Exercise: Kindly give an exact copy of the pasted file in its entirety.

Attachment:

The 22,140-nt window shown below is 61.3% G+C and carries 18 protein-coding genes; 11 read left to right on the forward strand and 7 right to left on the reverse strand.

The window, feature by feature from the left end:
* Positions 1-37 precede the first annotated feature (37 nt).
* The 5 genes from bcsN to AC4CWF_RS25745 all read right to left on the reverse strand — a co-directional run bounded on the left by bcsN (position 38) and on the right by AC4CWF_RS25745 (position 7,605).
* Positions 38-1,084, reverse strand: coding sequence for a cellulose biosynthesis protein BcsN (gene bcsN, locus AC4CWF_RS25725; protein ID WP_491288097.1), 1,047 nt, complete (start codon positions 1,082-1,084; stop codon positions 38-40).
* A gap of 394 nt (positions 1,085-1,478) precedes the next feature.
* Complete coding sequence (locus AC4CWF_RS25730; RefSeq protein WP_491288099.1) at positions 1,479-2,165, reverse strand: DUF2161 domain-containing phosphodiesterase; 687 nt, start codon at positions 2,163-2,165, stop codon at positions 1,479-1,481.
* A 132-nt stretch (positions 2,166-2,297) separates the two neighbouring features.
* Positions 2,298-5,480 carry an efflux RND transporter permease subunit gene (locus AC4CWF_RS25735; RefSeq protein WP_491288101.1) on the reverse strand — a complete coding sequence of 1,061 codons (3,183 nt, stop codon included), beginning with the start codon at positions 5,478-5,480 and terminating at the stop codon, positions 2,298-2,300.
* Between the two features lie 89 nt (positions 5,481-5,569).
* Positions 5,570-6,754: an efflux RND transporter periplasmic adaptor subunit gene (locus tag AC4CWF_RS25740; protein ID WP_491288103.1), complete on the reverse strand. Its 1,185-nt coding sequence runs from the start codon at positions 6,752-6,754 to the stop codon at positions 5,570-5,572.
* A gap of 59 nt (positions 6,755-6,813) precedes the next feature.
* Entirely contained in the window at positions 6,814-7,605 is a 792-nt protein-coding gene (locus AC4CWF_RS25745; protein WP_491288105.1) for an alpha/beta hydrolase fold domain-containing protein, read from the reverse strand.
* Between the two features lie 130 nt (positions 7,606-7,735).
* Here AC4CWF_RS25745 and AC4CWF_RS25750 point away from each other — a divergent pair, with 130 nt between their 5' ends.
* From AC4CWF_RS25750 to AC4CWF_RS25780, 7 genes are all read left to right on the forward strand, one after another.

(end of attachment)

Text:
The 22,140-nt window shown below is 61.3% G+C and carries 18 protein-coding genes; 11 read left to right on the forward strand and 7 right to left on the reverse strand.

The window, feature by feature from the left end:
* Positions 1-37 precede the first annotated feature (37 nt).
* The 5 genes from bcsN to AC4CWF_RS25745 all read right to left on the reverse strand — a co-directional run bounded on the left by bcsN (position 38) and on the right by AC4CWF_RS25745 (position 7,605).
* Positions 38-1,084, reverse strand: coding sequence for a cellulose biosynthesis protein BcsN (gene bcsN, locus AC4CWF_RS25725; protein ID WP_491288097.1), 1,047 nt, complete (start codon positions 1,082-1,084; stop codon positions 38-40).
* A gap of 394 nt (positions 1,085-1,478) precedes the next feature.
* Complete coding sequence (locus AC4CWF_RS25730; RefSeq protein WP_491288099.1) at positions 1,479-2,165, reverse strand: DUF2161 domain-containing phosphodiesterase; 687 nt, start codon at positions 2,163-2,165, stop codon at positions 1,479-1,481.
* A 132-nt stretch (positions 2,166-2,297) separates the two neighbouring features.
* Positions 2,298-5,480 carry an efflux RND transporter permease subunit gene (locus AC4CWF_RS25735; RefSeq protein WP_491288101.1) on the reverse strand — a complete coding sequence of 1,061 codons (3,183 nt, stop codon included), beginning with the start codon at positions 5,478-5,480 and terminating at the stop codon, positions 2,298-2,300.
* Between the two features lie 89 nt (positions 5,481-5,569).
* Positions 5,570-6,754: an efflux RND transporter periplasmic adaptor subunit gene (locus tag AC4CWF_RS25740; protein ID WP_491288103.1), complete on the reverse strand. Its 1,185-nt coding sequence runs from the start codon at positions 6,752-6,754 to the stop codon at positions 5,570-5,572.
* A gap of 59 nt (positions 6,755-6,813) precedes the next feature.
* Entirely contained in the window at positions 6,814-7,605 is a 792-nt protein-coding gene (locus AC4CWF_RS25745; protein WP_491288105.1) for an alpha/beta hydrolase fold domain-containing protein, read from the reverse strand.
* Between the two features lie 130 nt (positions 7,606-7,735).
* Here AC4CWF_RS25745 and AC4CWF_RS25750 point away from each other — a divergent pair, with 130 nt between their 5' ends.
* From AC4CWF_RS25750 to AC4CWF_RS25780, 7 genes are all read left to right on the forward strand, one after another.